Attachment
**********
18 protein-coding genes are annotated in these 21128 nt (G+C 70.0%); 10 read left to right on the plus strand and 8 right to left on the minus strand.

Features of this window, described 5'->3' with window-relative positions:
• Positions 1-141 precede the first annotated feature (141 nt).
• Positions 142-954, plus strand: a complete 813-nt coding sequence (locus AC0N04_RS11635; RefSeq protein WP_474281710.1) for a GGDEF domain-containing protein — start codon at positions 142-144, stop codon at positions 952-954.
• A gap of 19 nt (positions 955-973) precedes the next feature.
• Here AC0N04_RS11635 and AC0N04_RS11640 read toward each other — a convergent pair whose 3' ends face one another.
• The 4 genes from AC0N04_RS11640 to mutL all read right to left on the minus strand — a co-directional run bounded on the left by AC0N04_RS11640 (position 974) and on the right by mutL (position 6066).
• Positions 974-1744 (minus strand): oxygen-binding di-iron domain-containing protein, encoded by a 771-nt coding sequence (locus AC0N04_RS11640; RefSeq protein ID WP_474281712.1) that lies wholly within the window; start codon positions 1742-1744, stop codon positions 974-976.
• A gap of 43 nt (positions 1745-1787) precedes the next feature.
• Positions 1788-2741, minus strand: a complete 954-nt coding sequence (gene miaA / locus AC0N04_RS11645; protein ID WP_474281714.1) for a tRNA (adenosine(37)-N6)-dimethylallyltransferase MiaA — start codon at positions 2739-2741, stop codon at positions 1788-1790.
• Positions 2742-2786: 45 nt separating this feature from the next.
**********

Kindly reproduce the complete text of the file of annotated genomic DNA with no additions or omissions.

18 protein-coding genes are annotated in these 21128 nt (G+C 70.0%); 10 read left to right on the plus strand and 8 right to left on the minus strand.

Features of this window, described 5'->3' with window-relative positions:
• Positions 1-141 precede the first annotated feature (141 nt).
• Positions 142-954, plus strand: a complete 813-nt coding sequence (locus AC0N04_RS11635; RefSeq protein WP_474281710.1) for a GGDEF domain-containing protein — start codon at positions 142-144, stop codon at positions 952-954.
• A gap of 19 nt (positions 955-973) precedes the next feature.
• Here AC0N04_RS11635 and AC0N04_RS11640 read toward each other — a convergent pair whose 3' ends face one another.
• The 4 genes from AC0N04_RS11640 to mutL all read right to left on the minus strand — a co-directional run bounded on the left by AC0N04_RS11640 (position 974) and on the right by mutL (position 6066).
• Positions 974-1744 (minus strand): oxygen-binding di-iron domain-containing protein, encoded by a 771-nt coding sequence (locus AC0N04_RS11640; RefSeq protein ID WP_474281712.1) that lies wholly within the window; start codon positions 1742-1744, stop codon positions 974-976.
• A gap of 43 nt (positions 1745-1787) precedes the next feature.
• Positions 1788-2741, minus strand: a complete 954-nt coding sequence (gene miaA / locus AC0N04_RS11645; protein ID WP_474281714.1) for a tRNA (adenosine(37)-N6)-dimethylallyltransferase MiaA — start codon at positions 2739-2741, stop codon at positions 1788-1790.
• Positions 2742-2786: 45 nt separating this feature from the next.